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Monday 21 Aug 2017 | 09:18 | SYDNEY
Monday 21 Aug 2017 | 09:18 | SYDNEY

Reader riposte: Is diplomacy necessary?



13 January 2011 15:44

An email from Daryl Morini:

Sam Roggeveen wrote, 'there's no room for human agency in this model; no sense that international relations is conducted by people who can be convinced, cajoled, threatened, flattered or even bribed.'

I could not agree more. Of course, power indices matter enormously in world affairs. But so do the choices and actions of individual diplomats, leaders and even citizens. For example, the recent history of US diplomacy in the former Yugoslavia (and South Asia) has been and will be written with such important actors as Richard Holbrooke in the foreground. Holbrooke did not alone decide the diplomatic settlement, or lack thereof, to these conflicts; neither did international systemic factors alone determine the US interventions in these parts of the world.

Similarly, Vladimir Putin does not alone decide on Russia's international standing as a great power; conversely, according to numerous Russian and international analysts, the present trajectory of Russian foreign policy would be inconceivable without the role of Putin as the leading partner in the ruling tandem. Finally, the actions and choices of private citizens (whether popular or not) in our day and age, including those of Mark Zuckerberg, Julian Assange, and George Clooney, seem to make a mockery of doggedly reductionist theories of international relations.

A useful way to conceive of this debate between the constraints of the international system and the agency of individual actors, I would like to suggest from my present location in besieged downtown Brisbane (my photo above), is that between the forces of nature and the reactive capacity of human beings.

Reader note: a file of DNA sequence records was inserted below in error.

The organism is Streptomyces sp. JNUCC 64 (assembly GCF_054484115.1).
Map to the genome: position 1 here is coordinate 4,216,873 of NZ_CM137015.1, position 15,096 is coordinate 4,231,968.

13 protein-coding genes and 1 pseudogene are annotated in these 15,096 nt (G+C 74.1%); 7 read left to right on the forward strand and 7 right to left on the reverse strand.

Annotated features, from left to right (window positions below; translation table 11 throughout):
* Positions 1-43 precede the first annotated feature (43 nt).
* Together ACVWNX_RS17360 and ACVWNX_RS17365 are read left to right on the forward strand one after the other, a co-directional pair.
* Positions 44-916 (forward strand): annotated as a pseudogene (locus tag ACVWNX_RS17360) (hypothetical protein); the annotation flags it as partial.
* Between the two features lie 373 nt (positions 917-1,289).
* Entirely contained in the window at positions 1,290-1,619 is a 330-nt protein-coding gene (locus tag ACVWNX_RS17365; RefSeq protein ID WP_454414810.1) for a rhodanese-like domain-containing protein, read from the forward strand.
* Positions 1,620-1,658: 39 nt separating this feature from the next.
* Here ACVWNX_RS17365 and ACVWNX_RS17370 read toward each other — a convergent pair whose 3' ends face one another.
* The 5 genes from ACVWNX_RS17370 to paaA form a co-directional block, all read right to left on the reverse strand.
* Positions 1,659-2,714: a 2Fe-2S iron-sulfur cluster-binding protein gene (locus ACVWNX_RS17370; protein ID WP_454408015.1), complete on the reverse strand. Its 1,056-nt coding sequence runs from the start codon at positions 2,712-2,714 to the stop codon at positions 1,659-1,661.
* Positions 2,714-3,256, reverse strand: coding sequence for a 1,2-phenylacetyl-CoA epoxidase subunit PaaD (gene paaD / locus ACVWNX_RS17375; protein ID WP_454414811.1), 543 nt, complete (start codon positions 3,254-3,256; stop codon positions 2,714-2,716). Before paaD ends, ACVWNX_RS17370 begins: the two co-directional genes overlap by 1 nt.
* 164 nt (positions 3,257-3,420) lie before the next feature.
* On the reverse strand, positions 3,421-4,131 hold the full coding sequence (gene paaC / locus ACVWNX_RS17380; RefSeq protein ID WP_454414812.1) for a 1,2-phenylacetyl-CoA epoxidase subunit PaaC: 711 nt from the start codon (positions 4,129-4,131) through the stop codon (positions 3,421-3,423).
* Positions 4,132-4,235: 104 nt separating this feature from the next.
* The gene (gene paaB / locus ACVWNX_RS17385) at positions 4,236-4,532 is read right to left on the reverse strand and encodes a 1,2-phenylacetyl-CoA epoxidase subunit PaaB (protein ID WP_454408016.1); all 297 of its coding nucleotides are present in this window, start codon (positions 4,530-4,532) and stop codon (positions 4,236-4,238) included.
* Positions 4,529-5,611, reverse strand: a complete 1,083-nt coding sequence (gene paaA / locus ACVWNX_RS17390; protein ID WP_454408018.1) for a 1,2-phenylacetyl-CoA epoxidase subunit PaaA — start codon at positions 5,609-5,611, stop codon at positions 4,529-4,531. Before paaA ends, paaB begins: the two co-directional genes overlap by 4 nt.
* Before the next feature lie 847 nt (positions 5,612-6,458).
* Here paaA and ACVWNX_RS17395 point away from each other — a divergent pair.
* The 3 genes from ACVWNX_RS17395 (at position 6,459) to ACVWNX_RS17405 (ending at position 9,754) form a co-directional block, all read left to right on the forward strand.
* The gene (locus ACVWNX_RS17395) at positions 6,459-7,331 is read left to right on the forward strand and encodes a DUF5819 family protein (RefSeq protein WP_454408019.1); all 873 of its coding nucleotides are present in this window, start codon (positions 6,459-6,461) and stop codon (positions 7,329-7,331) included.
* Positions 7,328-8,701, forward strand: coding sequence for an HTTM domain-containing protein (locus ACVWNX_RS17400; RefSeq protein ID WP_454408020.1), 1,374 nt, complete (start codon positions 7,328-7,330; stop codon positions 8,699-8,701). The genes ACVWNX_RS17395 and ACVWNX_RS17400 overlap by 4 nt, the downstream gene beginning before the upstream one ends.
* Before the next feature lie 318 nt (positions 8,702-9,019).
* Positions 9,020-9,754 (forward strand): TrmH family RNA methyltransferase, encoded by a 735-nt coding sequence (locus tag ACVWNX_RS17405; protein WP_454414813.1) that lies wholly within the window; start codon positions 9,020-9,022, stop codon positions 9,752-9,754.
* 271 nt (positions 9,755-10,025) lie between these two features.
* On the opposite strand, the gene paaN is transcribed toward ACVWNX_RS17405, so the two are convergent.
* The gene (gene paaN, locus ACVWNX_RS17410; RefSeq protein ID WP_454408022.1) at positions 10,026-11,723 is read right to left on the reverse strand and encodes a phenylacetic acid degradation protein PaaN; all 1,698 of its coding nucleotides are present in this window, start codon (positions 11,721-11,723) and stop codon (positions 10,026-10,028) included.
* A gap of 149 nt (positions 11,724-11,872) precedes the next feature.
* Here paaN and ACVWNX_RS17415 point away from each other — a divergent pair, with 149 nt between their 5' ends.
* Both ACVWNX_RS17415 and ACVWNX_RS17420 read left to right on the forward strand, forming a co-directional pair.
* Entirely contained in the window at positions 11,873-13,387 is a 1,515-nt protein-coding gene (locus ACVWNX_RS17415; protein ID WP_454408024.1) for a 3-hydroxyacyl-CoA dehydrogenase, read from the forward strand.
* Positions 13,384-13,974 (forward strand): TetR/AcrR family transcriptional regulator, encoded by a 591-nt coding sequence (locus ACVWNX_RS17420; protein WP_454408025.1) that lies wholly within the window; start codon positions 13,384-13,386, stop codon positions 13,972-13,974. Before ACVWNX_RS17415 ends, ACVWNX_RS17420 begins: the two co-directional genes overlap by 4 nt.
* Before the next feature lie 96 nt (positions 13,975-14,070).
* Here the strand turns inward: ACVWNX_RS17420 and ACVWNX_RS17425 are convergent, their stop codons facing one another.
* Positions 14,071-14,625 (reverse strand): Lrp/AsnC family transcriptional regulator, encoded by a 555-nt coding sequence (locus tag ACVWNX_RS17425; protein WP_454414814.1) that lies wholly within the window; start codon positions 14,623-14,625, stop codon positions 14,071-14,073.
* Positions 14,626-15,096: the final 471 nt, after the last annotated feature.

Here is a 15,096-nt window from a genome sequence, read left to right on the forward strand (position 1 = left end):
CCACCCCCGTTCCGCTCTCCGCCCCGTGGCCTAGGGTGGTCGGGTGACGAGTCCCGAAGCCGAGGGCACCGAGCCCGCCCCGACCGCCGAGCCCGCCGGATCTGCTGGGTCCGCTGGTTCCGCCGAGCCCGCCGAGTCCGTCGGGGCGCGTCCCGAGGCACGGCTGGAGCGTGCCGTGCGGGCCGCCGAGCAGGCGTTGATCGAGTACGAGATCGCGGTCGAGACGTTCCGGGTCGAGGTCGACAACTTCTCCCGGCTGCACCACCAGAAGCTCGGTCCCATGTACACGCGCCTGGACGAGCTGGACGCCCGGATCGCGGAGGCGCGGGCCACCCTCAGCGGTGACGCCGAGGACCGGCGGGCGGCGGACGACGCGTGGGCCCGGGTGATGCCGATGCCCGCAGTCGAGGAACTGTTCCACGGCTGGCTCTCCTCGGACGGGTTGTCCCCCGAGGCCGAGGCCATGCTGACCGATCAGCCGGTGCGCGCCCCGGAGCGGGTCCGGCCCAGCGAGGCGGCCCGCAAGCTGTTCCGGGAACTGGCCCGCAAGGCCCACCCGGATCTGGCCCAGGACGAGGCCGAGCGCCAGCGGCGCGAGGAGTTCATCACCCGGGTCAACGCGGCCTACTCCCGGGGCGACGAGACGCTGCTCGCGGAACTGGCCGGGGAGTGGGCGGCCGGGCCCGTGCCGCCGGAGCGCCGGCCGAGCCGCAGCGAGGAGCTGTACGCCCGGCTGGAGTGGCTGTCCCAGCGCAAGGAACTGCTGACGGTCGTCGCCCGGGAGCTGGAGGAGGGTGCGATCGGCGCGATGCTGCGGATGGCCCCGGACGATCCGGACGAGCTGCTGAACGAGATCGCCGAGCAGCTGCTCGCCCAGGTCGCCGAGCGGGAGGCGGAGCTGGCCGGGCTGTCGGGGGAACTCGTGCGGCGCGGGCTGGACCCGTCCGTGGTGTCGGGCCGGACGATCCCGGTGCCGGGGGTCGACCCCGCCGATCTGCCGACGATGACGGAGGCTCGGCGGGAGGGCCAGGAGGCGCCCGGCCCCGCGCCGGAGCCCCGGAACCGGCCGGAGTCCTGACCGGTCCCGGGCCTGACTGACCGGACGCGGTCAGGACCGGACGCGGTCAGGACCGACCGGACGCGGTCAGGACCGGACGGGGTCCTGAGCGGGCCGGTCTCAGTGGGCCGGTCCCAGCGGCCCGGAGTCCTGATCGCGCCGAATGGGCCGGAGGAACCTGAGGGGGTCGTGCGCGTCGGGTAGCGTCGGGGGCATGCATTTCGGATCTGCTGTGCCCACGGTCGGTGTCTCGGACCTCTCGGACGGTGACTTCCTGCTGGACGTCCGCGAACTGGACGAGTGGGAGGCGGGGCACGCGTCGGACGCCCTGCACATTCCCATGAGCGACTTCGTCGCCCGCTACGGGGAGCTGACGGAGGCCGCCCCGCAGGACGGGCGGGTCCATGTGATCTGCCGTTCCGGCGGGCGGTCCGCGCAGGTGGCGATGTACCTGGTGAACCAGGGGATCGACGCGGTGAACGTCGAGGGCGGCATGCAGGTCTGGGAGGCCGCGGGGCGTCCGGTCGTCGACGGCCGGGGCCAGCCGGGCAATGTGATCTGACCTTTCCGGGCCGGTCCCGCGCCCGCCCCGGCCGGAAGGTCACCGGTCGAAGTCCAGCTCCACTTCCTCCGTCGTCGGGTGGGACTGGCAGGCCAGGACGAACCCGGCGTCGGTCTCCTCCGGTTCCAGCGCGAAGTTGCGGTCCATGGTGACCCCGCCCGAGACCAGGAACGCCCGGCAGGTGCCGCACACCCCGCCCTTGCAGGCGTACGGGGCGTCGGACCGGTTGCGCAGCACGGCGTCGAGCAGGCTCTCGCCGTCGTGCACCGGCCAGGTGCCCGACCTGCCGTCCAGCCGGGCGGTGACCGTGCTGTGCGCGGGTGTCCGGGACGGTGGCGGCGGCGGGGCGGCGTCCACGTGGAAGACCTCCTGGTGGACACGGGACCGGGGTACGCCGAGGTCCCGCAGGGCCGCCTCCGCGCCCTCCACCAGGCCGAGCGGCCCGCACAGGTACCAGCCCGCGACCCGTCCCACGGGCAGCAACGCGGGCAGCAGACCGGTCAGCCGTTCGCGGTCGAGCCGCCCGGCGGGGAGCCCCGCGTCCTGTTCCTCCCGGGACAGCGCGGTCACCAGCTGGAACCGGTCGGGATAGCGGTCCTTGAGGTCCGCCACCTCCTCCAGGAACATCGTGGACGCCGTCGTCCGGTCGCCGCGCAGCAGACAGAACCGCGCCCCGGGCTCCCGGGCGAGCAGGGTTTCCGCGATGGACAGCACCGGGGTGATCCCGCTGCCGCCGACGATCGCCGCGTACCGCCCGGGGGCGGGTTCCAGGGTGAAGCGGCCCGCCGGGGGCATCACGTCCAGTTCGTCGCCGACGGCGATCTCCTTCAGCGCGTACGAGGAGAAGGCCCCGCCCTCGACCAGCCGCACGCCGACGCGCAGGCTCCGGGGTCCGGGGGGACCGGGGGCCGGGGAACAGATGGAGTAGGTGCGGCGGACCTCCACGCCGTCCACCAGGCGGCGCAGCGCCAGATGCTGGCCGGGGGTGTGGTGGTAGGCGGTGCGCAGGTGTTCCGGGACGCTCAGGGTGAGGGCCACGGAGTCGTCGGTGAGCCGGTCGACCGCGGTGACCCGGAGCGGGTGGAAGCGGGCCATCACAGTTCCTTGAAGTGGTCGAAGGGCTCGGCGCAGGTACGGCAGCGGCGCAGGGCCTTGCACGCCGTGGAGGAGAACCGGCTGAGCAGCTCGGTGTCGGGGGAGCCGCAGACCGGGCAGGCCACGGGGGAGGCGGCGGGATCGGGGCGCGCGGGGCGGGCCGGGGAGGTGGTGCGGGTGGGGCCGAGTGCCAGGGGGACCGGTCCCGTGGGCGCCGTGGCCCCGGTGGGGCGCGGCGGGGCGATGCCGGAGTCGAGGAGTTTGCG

Few would debate that the basic dynamic between nature and humans in a natural disaster resembles the realist Melian Dialogue: nature does as it will, humans do as they must. In other words, nature acts, humans react. That does not imply, however, that the destructive forces of nature determine the reaction of human communities and individuals.

A cursory look at the recent history of flooding in Brisbane would confirm this fact. During the 1974 floods, the relentless, impersonal forces of nature pummelled this city mercilessly. Local communities reacted as they could, with sandbags and stoic courage, but they were by and large forced to submit to the uncontrollable will and external constrains of Mother Nature.

Fast forward 37 years and the construction of one dam later, and we see that the reaction of human agents varies considerably. Obviously, the Wivenhoe Dam could not prevent the powerful natural elements from imposing their will upon local Brisbane communities (particularly not in the Lockyer valley, and especially not in Toowoomba). Nevertheless, careful and cautious human preparations, thorough contingency planning and a competently-executed disaster response by local authorities (as well as a largely controlled panic by private citizens) helped to mitigate the destructive forces of nature.

Human agents may only be reactive in their relation to the uncontrollable, and vastly more powerful, forces of nature, but their reaction determines the outcome of such a crisis as the present Brisbane floods as much as the actual external forces constraining and limiting human choice.

This analogy is useful in thinking about the agent-structure debate in international relations. Economic indices, military capabilities, geography, culture and technology are powerful forces shaping and constraining the decisions of leaders and policy-makers, but never determining them alone. Strategic planning, innovative policy initiatives and diplomatic choices are the collective reactions of human agents (who are the flesh, bones  and brains which always make up governments and nation-states) to those external forces.

Hence, leaders, diplomats and citizens perhaps cannot stop or wish away the vastly powerful constraining forces of the international system, but their decisions can make a world of difference between the outcomes of disaster and salvation, prosperity and poverty, war and peace.

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